It might be asked what value Eagle and her co-conspirators could place on an election victory gained through ruling out participation by someone returned in a landslide last September.

    Eagle has form in such matters, having limped through the selection process in her Wallasey constituency in 1992 only after overwhelming local party favourite Lol Duffy had been excluded through classic political jiggery-pokery.

    She and her parliamentary allies are not romantics. They don’t care how their eventual victory looks or how much it may smell.

    For them defeating a socialist incumbent and nipping in the bud a growing movement for real change both within and outside the Labour Party is what matters.

    Wallasey Labour members got over their duffing-up and the party nationally will do so. That’s the reasoning.

    Eagle has spent much of the past fortnight saying that she wants the leadership and telling Corbyn to resign. He hasn’t, so she has announced her challenge.

    Party general secretary Ian McNicol has received two legal opinions — one from Doughty Street Chambers advising that, since Corbyn isn’t a challenger, he doesn’t need to collect nominations from MPs and MEPs and the other, from who knows where, that doubtless suggests otherwise.

    Would Eagle have put her name forward if she didn’t believe that this mysterious advice contradicts Doughty Street and that it will form the basis of the recommendation to today’s meeting of the national executive committee (NEC)?

    This places a huge onus on the NEC, which can either back the scheming of some Labour MPs or answer the wishes and needs of not only Labour members but working-class communities in need of a party that stands up for them and a leader who understands and voices their concerns.

    Eagle asserts she is that leader — she who voted for Blair’s war on Iraq, opposed an inquiry into the war, backed bombing raids on Syria, supported higher tuition fees, wanted restrictions on refugees seeking asylum, voted for 90-day South African apartheid-style detention without charge, backed introduction of ID cards, abstained on Tory proposals to make people work for benefits and also abstained on the Tory austerity programme that included £10 billion of spending cuts.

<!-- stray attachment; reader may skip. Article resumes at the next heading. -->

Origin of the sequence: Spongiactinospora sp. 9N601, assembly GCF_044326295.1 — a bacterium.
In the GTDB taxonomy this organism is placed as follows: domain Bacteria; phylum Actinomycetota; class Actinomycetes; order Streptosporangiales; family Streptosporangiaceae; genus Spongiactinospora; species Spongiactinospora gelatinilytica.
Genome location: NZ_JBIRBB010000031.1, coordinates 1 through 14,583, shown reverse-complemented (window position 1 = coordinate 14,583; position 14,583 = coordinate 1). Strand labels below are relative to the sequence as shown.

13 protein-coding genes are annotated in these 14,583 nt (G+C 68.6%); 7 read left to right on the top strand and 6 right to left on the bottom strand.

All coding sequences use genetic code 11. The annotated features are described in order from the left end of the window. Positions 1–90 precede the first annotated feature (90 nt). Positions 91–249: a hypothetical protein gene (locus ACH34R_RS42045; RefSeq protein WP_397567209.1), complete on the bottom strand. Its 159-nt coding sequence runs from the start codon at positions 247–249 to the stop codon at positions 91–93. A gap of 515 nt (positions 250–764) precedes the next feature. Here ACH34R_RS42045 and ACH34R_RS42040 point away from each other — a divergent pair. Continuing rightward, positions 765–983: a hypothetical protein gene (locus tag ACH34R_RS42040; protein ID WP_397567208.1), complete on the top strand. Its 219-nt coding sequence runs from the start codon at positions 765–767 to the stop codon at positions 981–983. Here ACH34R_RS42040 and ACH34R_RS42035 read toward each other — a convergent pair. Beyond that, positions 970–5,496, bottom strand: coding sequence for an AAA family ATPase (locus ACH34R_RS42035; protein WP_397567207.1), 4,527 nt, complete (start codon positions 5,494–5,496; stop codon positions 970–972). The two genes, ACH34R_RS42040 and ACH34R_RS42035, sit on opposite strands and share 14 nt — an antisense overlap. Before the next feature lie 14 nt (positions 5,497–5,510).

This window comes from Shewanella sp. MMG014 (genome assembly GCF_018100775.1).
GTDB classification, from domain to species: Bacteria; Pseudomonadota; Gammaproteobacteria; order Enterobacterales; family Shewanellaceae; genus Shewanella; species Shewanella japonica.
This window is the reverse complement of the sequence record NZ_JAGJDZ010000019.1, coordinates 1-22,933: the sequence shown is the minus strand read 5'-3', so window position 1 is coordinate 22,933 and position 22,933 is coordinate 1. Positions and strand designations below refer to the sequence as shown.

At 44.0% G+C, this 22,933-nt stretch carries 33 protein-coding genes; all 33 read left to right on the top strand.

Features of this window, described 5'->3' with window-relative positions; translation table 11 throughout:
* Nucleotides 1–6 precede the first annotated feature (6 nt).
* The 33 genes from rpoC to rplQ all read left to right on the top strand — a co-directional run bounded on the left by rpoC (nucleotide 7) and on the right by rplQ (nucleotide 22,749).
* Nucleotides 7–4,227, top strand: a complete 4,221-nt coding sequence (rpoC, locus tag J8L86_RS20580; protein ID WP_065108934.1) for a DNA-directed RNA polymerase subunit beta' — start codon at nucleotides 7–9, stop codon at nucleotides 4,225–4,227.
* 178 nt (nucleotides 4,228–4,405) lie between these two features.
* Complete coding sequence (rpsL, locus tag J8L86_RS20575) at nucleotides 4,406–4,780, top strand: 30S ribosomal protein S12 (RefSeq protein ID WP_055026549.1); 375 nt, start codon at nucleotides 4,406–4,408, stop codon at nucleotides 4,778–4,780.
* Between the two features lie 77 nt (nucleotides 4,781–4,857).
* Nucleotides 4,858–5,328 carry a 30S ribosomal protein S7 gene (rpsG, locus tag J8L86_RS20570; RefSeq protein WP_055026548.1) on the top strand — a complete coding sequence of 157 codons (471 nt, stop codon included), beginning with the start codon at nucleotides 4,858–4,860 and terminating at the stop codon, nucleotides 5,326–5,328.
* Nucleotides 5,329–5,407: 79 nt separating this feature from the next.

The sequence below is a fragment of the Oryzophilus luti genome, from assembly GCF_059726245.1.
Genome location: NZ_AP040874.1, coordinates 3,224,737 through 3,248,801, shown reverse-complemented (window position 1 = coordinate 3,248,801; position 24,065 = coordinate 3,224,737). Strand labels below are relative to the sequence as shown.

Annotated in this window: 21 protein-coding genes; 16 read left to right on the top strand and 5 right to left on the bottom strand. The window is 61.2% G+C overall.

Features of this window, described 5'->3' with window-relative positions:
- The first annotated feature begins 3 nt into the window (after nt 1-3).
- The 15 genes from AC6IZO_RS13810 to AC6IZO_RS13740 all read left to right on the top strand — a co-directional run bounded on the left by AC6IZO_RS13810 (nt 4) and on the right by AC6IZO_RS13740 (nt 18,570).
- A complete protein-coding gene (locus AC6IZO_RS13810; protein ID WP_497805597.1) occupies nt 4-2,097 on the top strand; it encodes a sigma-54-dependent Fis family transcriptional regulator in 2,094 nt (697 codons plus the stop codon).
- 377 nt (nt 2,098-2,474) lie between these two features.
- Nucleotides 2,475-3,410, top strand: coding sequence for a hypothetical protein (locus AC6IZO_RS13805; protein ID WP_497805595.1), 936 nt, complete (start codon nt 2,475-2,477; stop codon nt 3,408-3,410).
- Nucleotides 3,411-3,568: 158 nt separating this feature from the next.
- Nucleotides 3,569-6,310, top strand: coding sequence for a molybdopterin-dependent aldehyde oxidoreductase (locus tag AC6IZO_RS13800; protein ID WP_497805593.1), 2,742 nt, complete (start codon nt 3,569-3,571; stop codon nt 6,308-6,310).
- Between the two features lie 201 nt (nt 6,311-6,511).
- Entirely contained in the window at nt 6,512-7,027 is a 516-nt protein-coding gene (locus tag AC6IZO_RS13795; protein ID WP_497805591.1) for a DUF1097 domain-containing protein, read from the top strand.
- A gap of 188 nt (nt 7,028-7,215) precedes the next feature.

She insists that her leadership would be concerned with “creating a strong, united party.”

    The only party to emerge strong and united in the wake of Labour opting for such a disastrous approach would be the Tories, currently cobbling together a semblance of unity under Theresa May after ripping itself apart in the EU referendum campaign.

    It remains to be seen whether, even at this late stage, Labour MPs can be persuaded to end their arrogant self-indulgence, respect party democracy and unite behind the overwhelmingly elected leader.

    If they persist in abandoning the field of battle against the Tories when they should be uniting behind the leadership’s principled anti-austerity positions, they should be told their fortune, in no uncertain terms, by the entire labour movement.


  5. Tuesday 12th July 2016

    posted by Morning Star in Features

    Party bureaucracy’s efforts to expel leftwingers didn’t stop, warns TOMASZ PIERSCIONEK

    BEFORE Jeremy Corbyn was elected leader of the Labour Party in August 2015, amassing 59.5 per cent of the vote and beating three vapid candidates, the party’s Establishment and its allies in the media began their blitzkrieg.